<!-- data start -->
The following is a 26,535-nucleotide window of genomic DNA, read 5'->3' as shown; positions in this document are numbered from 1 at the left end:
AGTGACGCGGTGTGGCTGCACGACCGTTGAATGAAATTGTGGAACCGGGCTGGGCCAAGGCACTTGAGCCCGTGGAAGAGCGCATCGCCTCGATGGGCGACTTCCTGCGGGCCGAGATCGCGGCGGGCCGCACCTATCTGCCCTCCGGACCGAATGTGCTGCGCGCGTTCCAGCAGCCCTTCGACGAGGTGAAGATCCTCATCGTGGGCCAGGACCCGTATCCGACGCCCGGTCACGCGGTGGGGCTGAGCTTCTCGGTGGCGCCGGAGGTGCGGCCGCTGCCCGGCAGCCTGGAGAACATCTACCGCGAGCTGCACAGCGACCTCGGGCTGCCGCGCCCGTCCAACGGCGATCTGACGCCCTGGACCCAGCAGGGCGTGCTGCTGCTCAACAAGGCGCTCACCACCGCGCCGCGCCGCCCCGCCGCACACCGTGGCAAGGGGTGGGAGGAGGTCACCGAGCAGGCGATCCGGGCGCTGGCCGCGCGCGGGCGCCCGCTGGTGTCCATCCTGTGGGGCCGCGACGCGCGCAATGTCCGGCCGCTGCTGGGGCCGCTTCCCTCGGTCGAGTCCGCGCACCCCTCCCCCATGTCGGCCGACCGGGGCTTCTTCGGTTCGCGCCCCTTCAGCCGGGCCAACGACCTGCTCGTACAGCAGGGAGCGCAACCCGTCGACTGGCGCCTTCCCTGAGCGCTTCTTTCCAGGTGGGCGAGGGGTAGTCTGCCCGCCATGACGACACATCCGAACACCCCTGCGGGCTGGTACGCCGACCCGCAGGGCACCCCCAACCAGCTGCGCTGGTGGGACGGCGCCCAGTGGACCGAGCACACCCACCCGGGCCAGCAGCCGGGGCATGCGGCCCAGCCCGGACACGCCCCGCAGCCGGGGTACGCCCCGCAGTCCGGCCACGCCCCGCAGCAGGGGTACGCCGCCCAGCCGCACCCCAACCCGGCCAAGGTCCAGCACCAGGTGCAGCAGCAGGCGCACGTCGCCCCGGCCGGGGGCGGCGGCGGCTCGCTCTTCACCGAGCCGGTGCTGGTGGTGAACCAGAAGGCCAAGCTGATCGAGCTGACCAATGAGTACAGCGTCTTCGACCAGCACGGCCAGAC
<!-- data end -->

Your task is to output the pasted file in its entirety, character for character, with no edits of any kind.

The following is a 26,535-nucleotide window of genomic DNA, read 5'->3' as shown; positions in this document are numbered from 1 at the left end:
AGTGACGCGGTGTGGCTGCACGACCGTTGAATGAAATTGTGGAACCGGGCTGGGCCAAGGCACTTGAGCCCGTGGAAGAGCGCATCGCCTCGATGGGCGACTTCCTGCGGGCCGAGATCGCGGCGGGCCGCACCTATCTGCCCTCCGGACCGAATGTGCTGCGCGCGTTCCAGCAGCCCTTCGACGAGGTGAAGATCCTCATCGTGGGCCAGGACCCGTATCCGACGCCCGGTCACGCGGTGGGGCTGAGCTTCTCGGTGGCGCCGGAGGTGCGGCCGCTGCCCGGCAGCCTGGAGAACATCTACCGCGAGCTGCACAGCGACCTCGGGCTGCCGCGCCCGTCCAACGGCGATCTGACGCCCTGGACCCAGCAGGGCGTGCTGCTGCTCAACAAGGCGCTCACCACCGCGCCGCGCCGCCCCGCCGCACACCGTGGCAAGGGGTGGGAGGAGGTCACCGAGCAGGCGATCCGGGCGCTGGCCGCGCGCGGGCGCCCGCTGGTGTCCATCCTGTGGGGCCGCGACGCGCGCAATGTCCGGCCGCTGCTGGGGCCGCTTCCCTCGGTCGAGTCCGCGCACCCCTCCCCCATGTCGGCCGACCGGGGCTTCTTCGGTTCGCGCCCCTTCAGCCGGGCCAACGACCTGCTCGTACAGCAGGGAGCGCAACCCGTCGACTGGCGCCTTCCCTGAGCGCTTCTTTCCAGGTGGGCGAGGGGTAGTCTGCCCGCCATGACGACACATCCGAACACCCCTGCGGGCTGGTACGCCGACCCGCAGGGCACCCCCAACCAGCTGCGCTGGTGGGACGGCGCCCAGTGGACCGAGCACACCCACCCGGGCCAGCAGCCGGGGCATGCGGCCCAGCCCGGACACGCCCCGCAGCCGGGGTACGCCCCGCAGTCCGGCCACGCCCCGCAGCAGGGGTACGCCGCCCAGCCGCACCCCAACCCGGCCAAGGTCCAGCACCAGGTGCAGCAGCAGGCGCACGTCGCCCCGGCCGGGGGCGGCGGCGGCTCGCTCTTCACCGAGCCGGTGCTGGTGGTGAACCAGAAGGCCAAGCTGATCGAGCTGACCAATGAGTACAGCGTCTTCGACCAGCACGGCCAGAC